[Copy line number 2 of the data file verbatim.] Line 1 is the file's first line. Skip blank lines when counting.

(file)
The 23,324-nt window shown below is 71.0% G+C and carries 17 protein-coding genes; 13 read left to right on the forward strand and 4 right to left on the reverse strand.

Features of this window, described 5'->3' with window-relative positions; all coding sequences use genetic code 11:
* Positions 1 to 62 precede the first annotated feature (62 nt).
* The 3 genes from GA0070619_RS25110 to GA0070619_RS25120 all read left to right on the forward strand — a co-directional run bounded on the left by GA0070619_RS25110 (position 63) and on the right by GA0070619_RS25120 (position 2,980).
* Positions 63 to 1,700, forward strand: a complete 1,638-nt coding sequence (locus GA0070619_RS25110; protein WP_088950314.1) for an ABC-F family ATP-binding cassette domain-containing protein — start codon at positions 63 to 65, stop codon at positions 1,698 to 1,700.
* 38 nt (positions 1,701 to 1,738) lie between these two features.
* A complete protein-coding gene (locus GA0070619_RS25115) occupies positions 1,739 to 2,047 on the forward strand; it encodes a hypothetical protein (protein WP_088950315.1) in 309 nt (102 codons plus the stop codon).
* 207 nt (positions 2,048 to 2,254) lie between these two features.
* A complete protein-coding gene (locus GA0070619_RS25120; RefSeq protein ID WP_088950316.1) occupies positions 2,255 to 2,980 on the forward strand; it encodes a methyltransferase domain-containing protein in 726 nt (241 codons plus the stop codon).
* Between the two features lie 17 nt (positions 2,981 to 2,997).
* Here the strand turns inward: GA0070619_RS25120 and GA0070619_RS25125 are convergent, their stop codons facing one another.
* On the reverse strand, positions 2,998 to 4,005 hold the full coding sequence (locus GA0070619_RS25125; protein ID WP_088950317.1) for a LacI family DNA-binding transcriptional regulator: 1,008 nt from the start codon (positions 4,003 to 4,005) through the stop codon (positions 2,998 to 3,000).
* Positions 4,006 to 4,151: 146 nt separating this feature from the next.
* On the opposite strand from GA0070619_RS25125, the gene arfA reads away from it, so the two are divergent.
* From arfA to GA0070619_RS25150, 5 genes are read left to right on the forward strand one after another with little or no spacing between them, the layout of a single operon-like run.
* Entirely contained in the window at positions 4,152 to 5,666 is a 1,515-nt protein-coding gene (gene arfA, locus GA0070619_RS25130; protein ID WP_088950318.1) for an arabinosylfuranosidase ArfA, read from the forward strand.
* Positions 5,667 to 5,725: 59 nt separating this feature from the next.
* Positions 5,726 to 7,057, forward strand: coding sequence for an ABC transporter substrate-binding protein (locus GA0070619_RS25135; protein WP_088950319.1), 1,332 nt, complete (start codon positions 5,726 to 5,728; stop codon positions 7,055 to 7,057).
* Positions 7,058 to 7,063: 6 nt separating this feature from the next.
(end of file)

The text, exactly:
Features of this window, described 5'->3' with window-relative positions; all coding sequences use genetic code 11: